Portfolio managers need to recalibrate asset valuation, manage hedges and answer questions from senior management, all while looking for opportunities to find cheap assets. Risk managers are working closely with quants and portfolio managers to better understand the impact of this unprecedented environment on assets. Quants must not only support existing risk and valuation processes but also be able to run new estimations and explain model behavior as data streams in from variety of sources.
These activities require several processors and large storage units to be stood up on-demand. Even in normal times infrastructure teams require at least 10 to 12 weeks to procure and deploy additional hardware. With most of the financial services world now working remotely, this time lag is further exaggerated.
No individual firm maintains enough excess capacity to accommodate such a large and urgent need for data and computation.
The work-from-home model has proven that we have sufficient internet bandwidth to enable the fast access required to host and use data on the cloud.
Cloud is about how you do computing
“Cloud is about how you do computing, not where you do computing.” ~ Paul Maritz, CEO of VMware
Cloud computing is now part of everyday vocabulary and powers even the most common consumer devices. However, financial services firms are still in early stages of evaluating and transitioning to a cloud-based computing environment.
Cloud is the only way to procure the level of surge capacity required today. At RiskSpan we are computing an average of a half-million additional scenarios per client on demand. Users don’t have the luxury to wait for an overnight batch process to react to changing market conditions. End users fire off a new scenario assuming that the hardware will scale up automagically.
When searching Google’s large dataset or using Salesforce to run analytics we expect the hardware scaling to be limitless. Unfortunately, valuation and risk management software are typically built to run on a pre-defined hardware configuration.
Cloud native applications, in contrast, are designed and built to leverage the on-demand scaling of a cloud platform. Valuation and risk management products offered as SaaS scale on-demand, managing the integration with cloud platforms.
Financial services firms don’t need to take on the burden of rewriting their software to work on the cloud. Platforms such as RS Edge enable clients to plug their existing data, assumptions and models into a cloud–native platform. This enables them to get all the analytics they’ve always had—just faster and cheaper.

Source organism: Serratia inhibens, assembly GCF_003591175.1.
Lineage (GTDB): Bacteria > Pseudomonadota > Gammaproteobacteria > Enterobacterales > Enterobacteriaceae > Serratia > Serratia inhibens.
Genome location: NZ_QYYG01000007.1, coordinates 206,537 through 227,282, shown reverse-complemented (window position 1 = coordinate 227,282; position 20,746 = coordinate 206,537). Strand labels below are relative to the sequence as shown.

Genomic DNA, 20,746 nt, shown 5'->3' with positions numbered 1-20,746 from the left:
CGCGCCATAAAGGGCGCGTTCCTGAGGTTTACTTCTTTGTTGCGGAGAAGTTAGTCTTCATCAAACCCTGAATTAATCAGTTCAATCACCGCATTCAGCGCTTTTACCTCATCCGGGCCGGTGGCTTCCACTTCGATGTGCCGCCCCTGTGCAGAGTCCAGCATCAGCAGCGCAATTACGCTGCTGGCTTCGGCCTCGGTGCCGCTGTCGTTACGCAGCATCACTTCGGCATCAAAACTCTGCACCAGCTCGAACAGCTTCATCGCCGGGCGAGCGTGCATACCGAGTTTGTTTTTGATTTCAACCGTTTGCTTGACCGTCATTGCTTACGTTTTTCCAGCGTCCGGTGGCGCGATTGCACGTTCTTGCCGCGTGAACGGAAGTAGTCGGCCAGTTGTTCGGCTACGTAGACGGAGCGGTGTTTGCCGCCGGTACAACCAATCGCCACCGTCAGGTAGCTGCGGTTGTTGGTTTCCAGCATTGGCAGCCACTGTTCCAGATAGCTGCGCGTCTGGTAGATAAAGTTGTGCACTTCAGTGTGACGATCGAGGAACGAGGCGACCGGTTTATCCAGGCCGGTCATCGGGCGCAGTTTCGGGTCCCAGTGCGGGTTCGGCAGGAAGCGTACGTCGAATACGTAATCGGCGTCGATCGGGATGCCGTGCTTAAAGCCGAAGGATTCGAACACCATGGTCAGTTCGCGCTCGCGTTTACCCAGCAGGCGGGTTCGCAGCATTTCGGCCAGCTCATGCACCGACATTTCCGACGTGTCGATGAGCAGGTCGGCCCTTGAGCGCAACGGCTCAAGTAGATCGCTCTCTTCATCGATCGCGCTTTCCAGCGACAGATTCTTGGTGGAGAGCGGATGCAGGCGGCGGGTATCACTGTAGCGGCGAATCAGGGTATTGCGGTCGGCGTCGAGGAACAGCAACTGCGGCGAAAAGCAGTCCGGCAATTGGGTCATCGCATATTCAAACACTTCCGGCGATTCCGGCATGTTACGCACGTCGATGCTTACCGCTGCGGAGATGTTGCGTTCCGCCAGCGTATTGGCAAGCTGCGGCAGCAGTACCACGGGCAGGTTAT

Serverless access can also help companies provide access to their quant groups without incurring additional IT resource expense.
A recent survey from Flexera shows that 30% of enterprises have increased their cloud usage significantly due to COVID-19.
Cloud is cost effective
“In 2000, when my partner Ben Horowitz was CEO of the first cloud computing company, Loudcloud, the cost of a customer running a basic Internet application was approximately $150,000 a month.” ~ Marc Andreessen, Co-founder of Netscape, Board Member of Facebook
Cloud hardware is cost effective, primarily due to the on-demand nature of the pricing model. A $250B asset manager uses RS Edge to run millions of scenarios for a 45–minute period every day. Analysis is performed over a thousand servers at a cost of $500 per month. The same hardware if deployed for 24 hours would cost $27,000 per month
Cloud is not free and can be a two-edged sword. The same on-demand aspect that enables end users to spin up servers as needed, if not monitored, can cause the cost of such servers to accumulate to undesirable levels. One of the benefits of a cloud-native platform is built-on procedures to drop unused servers, which minimizes the risk of paying for unused bandwidth.
And yes, Mr. Andreeseen’s basic application can be hosted today for less than $100 per month
The same survey from Flexera shows that organizations plan to increase public cloud spending by 47% over the next 12 months.
Alternate data analysis
“The temptation to form premature theories upon insufficient data is the bane of our profession.” ~ Sir Arthur Conan Doyle, Sherlock Holmes.
Alternate data sources are not always easily accessible and available within analytic applications. The effort and time required to integrate them can be wasted if the usefulness of the information cannot be determined upfront. Timing of analyzing and applying the data is key.
Machine learning techniques offer quick and robust ways of analyzing data. Tools to run these algorithms are not readily available on a desktop computer.
Every major cloud platform provides a wealth of tools, algorithms and pre-trained models to integrate and analyze large and messy alternate datasets.